Plaintiff's argument misapprehends the effect of § 2680. It is true that some courts have suggested that the exceptions of § 2680 are defenses to be pled and proven by the government. One such case is Stewart v. United States, 199 F.2d 517 (7th Cir. 1952), cited by the plaintiff. However, as the court in Stewart stated, "It is a universal rule, so far as we are aware, that a party who invokes the jurisdiction of a federal court must allege all facts necessary to give the court jurisdiction of the subject matter." Id. at 520.


We disagree with Stewart to the extent that it holds that a plaintiff may invoke jurisdiction under 28 U.S.C. § 1346(b) without regard to the requirements of § 2680. Because § 2680 clearly limits the jurisdiction of the federal courts, see, e.g., Morris v. United States, 521 F.2d 872 (9th Cir. 1975); Gibson v. United States, 457 F.2d 1391 (2d Cir. 1972), a plaintiff can invoke jurisdiction only if the complaint is facially outside the exceptions of § 2680. This does not mean, as the Seventh Circuit suggested in Stewart, that the plaintiff must disprove every exception under § 2680 to establish jurisdiction pursuant to the FTCA. What it does mean is that a plaintiff may not invoke federal jurisdiction by pleading matters that clearly fall within the exceptions of § 2680. Only after a plaintiff has successfully invoked jurisdiction by a pleading that facially alleges matters not excepted by § 2680 does the burden fall on the government to prove the applicability of a specific provision of § 2680. Any other reading of 28 U.S.C. § 1346(b) and § 2680 would conflict with the general rule that a party invoking federal jurisdiction must allege facts necessary to establish subject matter jurisdiction.


In the present case the plaintiff's claim is based on the contention that the Army was negligent in housing recruits in the Cadillac Sheraton Hotel and not providing on-the-premises supervision of those recruits. Clearly the district court was correct in concluding that whether or not to supervise at the Hotel, and the extent of any such supervision, was a planning level, discretionary function not subject to operational level decision. As this Court stated in Downs v. United States, 522 F.2d 990 (1975), Congress intended the FTCA to encompass torts committed by federal employees performing their day-to-day activities, but not to those activities which entail the formulation of governmental policy, whatever the rank of those so engaged. Whether the Army decided to conduct enlistment examinations in Detroit and to contract with a hotel to provide room and board for recruits, or whether the Army chose to conduct the proceedings at a military base, is a planning level, policy-making decision. Whether Army personnel should or should not be placed in a hotel where pre-enlistment recruits are lodged was again a planning level decision. As § 2680(a) clearly states, the courts have no jurisdiction over any claim based on the exercise or performance or failure to exercise or perform these discretionary functions. Therefore, the district court had no jurisdiction over any claim that the Army's decision to house the recruits in the Hotel without supervision created an unreasonable risk and was tortious.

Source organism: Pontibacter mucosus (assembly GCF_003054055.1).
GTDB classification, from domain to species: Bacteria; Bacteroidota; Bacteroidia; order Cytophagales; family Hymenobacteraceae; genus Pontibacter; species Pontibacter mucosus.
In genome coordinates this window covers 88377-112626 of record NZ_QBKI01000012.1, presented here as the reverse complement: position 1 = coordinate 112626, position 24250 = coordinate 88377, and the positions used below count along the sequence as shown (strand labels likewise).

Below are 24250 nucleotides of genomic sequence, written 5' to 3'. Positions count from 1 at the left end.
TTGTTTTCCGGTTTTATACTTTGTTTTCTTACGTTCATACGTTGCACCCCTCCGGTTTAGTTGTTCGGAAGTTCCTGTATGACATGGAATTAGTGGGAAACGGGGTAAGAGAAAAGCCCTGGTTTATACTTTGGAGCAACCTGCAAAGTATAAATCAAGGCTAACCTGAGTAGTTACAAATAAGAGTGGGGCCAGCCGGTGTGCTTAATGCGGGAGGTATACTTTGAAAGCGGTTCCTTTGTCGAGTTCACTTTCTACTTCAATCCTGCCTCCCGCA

The plaintiff's final argument is that the Army voluntarily assumed the duty to supervise the recruits, and having done so was required to exercise due care in the performance of that duty. Plaintiff contends that the Army voluntarily undertook to supervise the recruits by means of the letters to the recruits that detailed the proper conduct at the Hotel. Argument at trial was directed at whether the letters were intended by the Army to supervise the recruits for the benefit of the public, or whether they were intended only to protect and assist the recruits. The plaintiff argues that the court erred in finding that the letters constituted an attempt by the Army to supervise the recruits and then failing to conclude that the Army thus acquired a duty to exercise due care by placing supervisory personnel in the Hotel.


This argument again fails to assert a claim sufficient to establish jurisdiction under the FTCA. Any decision to supervise only by means of letters and not to place personnel in the Hotel was a discretionary function and outside federal jurisdiction. The plaintiff's argument might be meritorious if the Army had in fact decided to place a supervisor in the Hotel only to have that person leave his post. If such had been the case, the plaintiff might properly claim that the conduct of the on-site supervisor was an operational act subject to review under the FTCA, even though the decision to place a supervisor in the Hotel was clearly a planning level, discretionary function.


This example does not state the facts of the present case. The plaintiff here argues only that having undertaken to supervise by means of a letter, the Army had a duty to do more in the way of supervision. However the decision to only supervise by mail, and not to supervise on the premises, is the very sort of discretionary function excepted by § 2680(a).


For reasons stated above the judgment of the district court is AFFIRMED.


Plaintiff also alleged that the Army was vicariously liable for the negligence of the recruits on a respondeat superior theory. This contention has not been pursued on appeal


In pertinent part 28 U.S.C. § 2680(a) provides:

The provisions of this chapter and section 1346(b) of this title shall not apply to-

(a) Any claim based upon ... the exercise or performance or the failure to exercise or perform a discretionary function or duty on the part of a federal agency or an employee of the Government, whether or not the discretion involved be abused.